Are you looking to unlock the tremendous value of unpaid debts, as well as make the most use of your valuable assets?
Invoice factoring is no longer a last resort answer to better cash flow, it has become the solution many businesses turn to.
Are you finding it hard to predict your cash flow? It is more of a challenge for smaller businesses to create a cash-flow forecast, and therefore a clear business plan, but it is not impossible. A recent blog from Heather Smith of the Flying solo Community, "Forecasting Unpredictable Cash flow" suggests some practical strategies that can help you develop a useable cash-flow forecast for your business.
Heather's blog points to the basics of cash flow management, such as:
Maintaining accurate financial records
Preparing a cash flow forecast
Setting aside sales tax that has been collected
Monitoring your spending habits
Getting paid on time
As well as suggesting some simple tips to creating an effective cash flow checklist:
Raise your prices in small increments
Stop doing business with difficult customers
Issue invoices promptly
Take advantage of discounts
Check that your invoices are correct
Stay abreast of technology as an outreach to your customers
Keep business simple
Heather Smith explains in simple terms the most effective way to set up a cash flow template which will be your first, and essential piece of the cash flow puzzle. By isolating the elements of your cash flow that are constant, you can begin to identify the factors that are unpredictable. Once you have reviewed your past trends and identified any unpredictable factors, the puzzle pieces will begin to come together. When it comes to understanding causes and past trends, the Bureau of Economic Analysis may provide some useful information. Smith also suggests looking at seasonal trends as these can be extremely relevant for certain businesses such as temporary staffing agencies, or manufacturing companies selling seasonal items.
Once you have generated best and worst case scenario predictions, these should be added to your cash flow template so you end up with two options, and hopefully your actual cash flow will fall somewhere in-between. In general terms, it is really about being aware of all eventualities so you can realistically predict your cash flow and therefore create an awesome business plan. Don't forget to review and update your forecast regularly so you can really see how your business is performing.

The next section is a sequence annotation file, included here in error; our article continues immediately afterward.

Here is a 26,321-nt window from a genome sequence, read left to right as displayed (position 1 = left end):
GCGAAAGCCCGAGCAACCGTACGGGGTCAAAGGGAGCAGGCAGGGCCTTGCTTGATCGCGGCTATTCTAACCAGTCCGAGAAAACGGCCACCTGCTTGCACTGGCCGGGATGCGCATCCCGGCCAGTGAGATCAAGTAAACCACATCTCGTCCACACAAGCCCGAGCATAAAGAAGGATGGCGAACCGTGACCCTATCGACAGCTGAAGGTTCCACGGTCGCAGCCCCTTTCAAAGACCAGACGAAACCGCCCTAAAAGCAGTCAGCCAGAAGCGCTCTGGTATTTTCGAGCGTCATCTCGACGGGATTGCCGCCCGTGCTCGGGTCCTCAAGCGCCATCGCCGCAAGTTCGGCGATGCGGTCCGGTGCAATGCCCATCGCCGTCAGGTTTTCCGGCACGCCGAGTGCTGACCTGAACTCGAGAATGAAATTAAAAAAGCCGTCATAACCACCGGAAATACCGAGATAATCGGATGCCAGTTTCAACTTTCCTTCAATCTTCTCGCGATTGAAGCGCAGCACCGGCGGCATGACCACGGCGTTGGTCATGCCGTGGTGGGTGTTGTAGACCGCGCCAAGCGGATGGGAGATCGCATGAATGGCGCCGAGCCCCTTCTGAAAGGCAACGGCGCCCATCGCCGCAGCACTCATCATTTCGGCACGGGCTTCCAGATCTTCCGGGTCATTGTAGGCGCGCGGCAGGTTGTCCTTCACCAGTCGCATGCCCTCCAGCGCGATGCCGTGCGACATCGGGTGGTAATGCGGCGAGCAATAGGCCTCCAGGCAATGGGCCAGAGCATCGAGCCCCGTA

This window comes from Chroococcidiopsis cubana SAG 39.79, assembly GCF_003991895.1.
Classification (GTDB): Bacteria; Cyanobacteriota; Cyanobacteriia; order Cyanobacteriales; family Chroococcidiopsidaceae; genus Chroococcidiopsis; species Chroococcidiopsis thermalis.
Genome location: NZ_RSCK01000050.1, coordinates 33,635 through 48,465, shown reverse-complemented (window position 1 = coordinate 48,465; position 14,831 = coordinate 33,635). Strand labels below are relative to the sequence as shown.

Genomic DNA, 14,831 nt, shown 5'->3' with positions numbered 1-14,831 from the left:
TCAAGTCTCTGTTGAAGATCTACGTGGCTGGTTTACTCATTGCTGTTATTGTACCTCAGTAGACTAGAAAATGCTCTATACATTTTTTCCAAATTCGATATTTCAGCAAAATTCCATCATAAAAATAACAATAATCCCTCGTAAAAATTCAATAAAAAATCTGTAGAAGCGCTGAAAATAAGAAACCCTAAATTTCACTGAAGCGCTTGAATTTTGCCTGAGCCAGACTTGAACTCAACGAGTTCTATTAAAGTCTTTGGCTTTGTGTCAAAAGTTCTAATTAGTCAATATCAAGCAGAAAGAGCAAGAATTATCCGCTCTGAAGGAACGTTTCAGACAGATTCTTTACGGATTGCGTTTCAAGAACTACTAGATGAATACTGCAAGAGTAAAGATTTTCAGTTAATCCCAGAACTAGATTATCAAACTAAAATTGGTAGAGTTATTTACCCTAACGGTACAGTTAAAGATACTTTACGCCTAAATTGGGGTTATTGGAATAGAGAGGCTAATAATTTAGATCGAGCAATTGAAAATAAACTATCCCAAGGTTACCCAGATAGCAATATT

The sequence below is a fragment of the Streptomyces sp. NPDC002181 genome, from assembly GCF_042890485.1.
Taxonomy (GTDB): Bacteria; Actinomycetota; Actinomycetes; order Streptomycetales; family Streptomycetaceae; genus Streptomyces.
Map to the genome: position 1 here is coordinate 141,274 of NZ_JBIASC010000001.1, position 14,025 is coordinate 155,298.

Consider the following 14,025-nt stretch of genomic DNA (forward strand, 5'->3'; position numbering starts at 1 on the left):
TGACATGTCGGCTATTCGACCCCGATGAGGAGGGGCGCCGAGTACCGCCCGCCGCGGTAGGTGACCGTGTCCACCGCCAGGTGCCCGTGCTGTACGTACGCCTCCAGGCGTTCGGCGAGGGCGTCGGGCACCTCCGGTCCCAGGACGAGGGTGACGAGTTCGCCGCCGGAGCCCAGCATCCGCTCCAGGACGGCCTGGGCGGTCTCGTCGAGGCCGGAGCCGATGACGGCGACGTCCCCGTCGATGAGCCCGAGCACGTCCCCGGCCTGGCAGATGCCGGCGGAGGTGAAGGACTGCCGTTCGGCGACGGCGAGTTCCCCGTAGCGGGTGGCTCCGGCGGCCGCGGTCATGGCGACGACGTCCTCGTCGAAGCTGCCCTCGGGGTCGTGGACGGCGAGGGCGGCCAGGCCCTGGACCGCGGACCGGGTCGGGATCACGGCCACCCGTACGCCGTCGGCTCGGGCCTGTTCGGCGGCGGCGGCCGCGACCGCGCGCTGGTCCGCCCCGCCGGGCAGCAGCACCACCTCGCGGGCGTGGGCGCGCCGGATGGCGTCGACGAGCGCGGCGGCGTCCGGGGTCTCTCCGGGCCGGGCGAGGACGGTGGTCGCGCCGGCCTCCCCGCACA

Analyzing the figures can be a daunting, but necessary task. We all know that no matter how well we plan, everything can change, so that the cash flow you thought you had may no longer be as readily available; one large customer chooses not to pay and your predictions for the month simply no longer add up. One of the best ways to manage your cash flow is to consider invoice factoring, a form of working capital financing for businesses selling goods and services to other businesses on credit. By "selling" their invoices to a factoring company, a business has access to instant cash. Factoring is ideal for those months where business may be slow, or as a regular source of cash flow. Bay View Funding understands the frustrations of cash flow management, and would love to answer any of your questions.
How are you maintaining a healthy profit margin? What is preventing you from increasing your financial goals? In this blog we will tap into some valuable insurance tips that you may want to consider as an avenue to increased profits.
So you are ready to grow your business. What immediately jumps to mind is some form of physical growth, such as opening up a new store, or moving to a new location. But there are many other opportunities worth considering. Some are dependent upon the type of business you own, but many support all forms of businesses and can be a smart and relatively simple way to grow.
Consider these 6 simple tips to promote prompt invoice payment of your outstanding invoices and help you maintain positive cash flow.
Congratulations! Your business is a roaring success and you feel you are ready to grow. Many small businesses are running on high-octane emotion, strong belief in product or service, and a tremendous will to succeed. It is helpful to examine the signs that you are ready for growth from a financial and analytical approach. While many indications that you are prepared to handle expansion are obvious, some advance preparation can fall through the cracks in the excitement of success.